For make no mistake, Adobe is killing Flash entirely. The moment Flash failed to scale efficiently to mobile devices it was doomed. Mobile Internet access is the heartbeat of technology's future and Adobe has had the nous not to prolong a slow death. Like almost every technological invention, progress has deemed it irrelevant. It has taken 16 years, but HTML has caught up.
With HTML5 we finally have an open source alternative which is just as good and – what is more – it scales. The theory behind HTML5 has excited many for years, not least the late Steve Jobs, but in dropping development of mobile Flash it is Adobe which has quit on its own terms and given the format its biggest boost to date. It is an execution Adobe has been quietly planning for some time. It began trialling a Flash-to-HTML5 converter in March and it has given its three million developers an ongoing bread line by enabling Flash, in its own words, "to package native apps with Adobe AIR for all the major app stores."
By killing Flash and putting its backing behind HTML5, Adobe is also effectively killing other proprietary multimedia platforms and Microsoft Silverlight is seemingly next for the chop. Oh the irony: the purveyor of proprietary formats voluntarily ceding its position to open source and in the process dooming all others with the same mentality. Of course Adobe itself will be fine. In its Q3 financial results announced in September operating margins were nearly 30 per cent, annual revenue growth up 10 per cent and annual earnings up 20 per cent.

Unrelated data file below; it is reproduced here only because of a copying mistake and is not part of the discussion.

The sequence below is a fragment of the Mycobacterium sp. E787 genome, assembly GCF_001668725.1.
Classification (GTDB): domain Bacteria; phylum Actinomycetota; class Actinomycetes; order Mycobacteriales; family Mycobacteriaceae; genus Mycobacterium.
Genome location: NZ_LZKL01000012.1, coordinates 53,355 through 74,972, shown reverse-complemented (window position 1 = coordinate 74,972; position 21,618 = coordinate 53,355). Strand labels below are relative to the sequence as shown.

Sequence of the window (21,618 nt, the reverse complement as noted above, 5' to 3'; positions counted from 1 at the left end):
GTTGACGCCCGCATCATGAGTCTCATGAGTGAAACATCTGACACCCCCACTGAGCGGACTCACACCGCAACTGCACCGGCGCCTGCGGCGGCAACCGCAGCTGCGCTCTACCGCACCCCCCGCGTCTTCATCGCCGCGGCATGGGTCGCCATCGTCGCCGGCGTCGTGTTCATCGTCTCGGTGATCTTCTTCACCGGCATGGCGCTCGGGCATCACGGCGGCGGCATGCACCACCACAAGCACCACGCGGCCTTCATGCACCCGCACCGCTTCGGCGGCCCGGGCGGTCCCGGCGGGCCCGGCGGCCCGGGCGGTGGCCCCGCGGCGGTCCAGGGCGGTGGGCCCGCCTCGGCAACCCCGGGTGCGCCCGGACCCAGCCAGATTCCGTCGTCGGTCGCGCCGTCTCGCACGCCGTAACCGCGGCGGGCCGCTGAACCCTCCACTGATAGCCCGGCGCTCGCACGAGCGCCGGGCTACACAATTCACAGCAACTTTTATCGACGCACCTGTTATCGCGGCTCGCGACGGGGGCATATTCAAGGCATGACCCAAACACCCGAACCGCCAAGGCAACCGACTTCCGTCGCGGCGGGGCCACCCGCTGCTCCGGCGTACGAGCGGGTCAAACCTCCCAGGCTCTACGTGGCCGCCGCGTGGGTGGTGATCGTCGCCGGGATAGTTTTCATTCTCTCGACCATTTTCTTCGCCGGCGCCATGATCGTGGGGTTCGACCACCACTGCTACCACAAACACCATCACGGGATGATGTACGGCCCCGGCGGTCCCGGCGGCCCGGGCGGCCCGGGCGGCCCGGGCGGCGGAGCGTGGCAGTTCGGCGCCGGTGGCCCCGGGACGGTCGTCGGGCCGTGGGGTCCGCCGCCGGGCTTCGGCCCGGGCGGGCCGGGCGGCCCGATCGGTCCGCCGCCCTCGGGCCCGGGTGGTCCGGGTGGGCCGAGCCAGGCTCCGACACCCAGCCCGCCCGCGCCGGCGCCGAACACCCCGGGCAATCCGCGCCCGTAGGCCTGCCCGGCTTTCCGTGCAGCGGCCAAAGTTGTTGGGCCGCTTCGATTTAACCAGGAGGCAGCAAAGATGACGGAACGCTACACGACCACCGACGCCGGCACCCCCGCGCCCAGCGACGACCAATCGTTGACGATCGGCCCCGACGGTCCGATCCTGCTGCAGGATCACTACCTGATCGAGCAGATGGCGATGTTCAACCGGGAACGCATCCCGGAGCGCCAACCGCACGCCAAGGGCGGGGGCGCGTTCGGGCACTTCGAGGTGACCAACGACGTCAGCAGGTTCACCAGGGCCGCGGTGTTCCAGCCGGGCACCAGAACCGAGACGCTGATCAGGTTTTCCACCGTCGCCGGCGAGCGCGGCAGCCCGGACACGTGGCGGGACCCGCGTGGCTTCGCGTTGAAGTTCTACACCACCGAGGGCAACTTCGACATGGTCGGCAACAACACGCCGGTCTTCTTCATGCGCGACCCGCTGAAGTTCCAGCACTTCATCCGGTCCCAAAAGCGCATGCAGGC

"Our industry is in the midst of a major transformation," said Adobe CEO and President Shantanu Narayen on announcing the figures. "We are aligning around two large initiatives: Content Authoring and Digital Marketing. Each of these opportunities offers significant growth potential, and Adobe is well-positioned to be the market leader in both." This doesn't even take into account Photoshop and its latest jaw dropping innovations.
All of which means we should be thanking Adobe and Flash for both past and present. Firstly Flash for taking web development out of the dark ages – the rich pages you enjoy now owe it a huge debt, regardless of how they were coded. Secondly to Adobe for not holding on until the bitter end, despite paying $3.4bn for the technology, and allowing the open, predominant markup language for the web to once again take centre stage.
HTML5 the floor is yours. You better not get stage fright…